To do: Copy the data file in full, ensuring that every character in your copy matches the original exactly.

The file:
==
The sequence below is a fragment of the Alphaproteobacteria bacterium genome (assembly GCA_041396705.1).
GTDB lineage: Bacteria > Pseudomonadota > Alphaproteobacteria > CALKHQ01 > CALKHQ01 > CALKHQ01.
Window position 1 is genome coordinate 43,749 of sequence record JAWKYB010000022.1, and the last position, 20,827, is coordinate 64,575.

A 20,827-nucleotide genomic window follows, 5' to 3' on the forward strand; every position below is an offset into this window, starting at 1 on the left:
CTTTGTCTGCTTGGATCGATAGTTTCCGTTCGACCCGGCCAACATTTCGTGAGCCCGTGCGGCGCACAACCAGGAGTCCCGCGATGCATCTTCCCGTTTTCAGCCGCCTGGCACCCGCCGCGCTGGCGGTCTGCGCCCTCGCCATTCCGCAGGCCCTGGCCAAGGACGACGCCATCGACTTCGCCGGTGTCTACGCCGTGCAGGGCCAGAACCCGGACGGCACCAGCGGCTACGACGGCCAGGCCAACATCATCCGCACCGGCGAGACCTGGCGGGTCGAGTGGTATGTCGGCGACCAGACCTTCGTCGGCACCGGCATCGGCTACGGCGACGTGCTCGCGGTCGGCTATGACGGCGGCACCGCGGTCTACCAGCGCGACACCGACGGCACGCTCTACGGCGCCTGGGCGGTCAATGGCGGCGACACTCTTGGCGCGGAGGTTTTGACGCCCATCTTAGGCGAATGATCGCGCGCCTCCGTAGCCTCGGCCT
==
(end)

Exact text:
The sequence below is a fragment of the Alphaproteobacteria bacterium genome (assembly GCA_041396705.1).
GTDB lineage: Bacteria > Pseudomonadota > Alphaproteobacteria > CALKHQ01 > CALKHQ01 > CALKHQ01.
Window position 1 is genome coordinate 43,749 of sequence record JAWKYB010000022.1, and the last position, 20,827, is coordinate 64,575.

A 20,827-nucleotide genomic window follows, 5' to 3' on the forward strand; every position below is an offset into this window, starting at 1 on the left:
CTTTGTCTGCTTGGATCGATAGTTTCCGTTCGACCCGGCCAACATTTCGTGAGCCCGTGCGGCGCACAACCAGGAGTCCCGCGATGCATCTTCCCGTTTTCAGCCGCCTGGCACCCGCCGCGCTGGCGGTCTGCGCCCTCGCCATTCCGCAGGCCCTGGCCAAGGACGACGCCATCGACTTCGCCGGTGTCTACGCCGTGCAGGGCCAGAACCCGGACGGCACCAGCGGCTACGACGGCCAGGCCAACATCATCCGCACCGGCGAGACCTGGCGGGTCGAGTGGTATGTCGGCGACCAGACCTTCGTCGGCACCGGCATCGGCTACGGCGACGTGCTCGCGGTCGGCTATGACGGCGGCACCGCGGTCTACCAGCGCGACACCGACGGCACGCTCTACGGCGCCTGGGCGGTCAATGGCGGCGACACTCTTGGCGCGGAGGTTTTGACGCCCATCTTAGGCGAATGATCGCGCGCCTCCGTAGCCTCGGCCT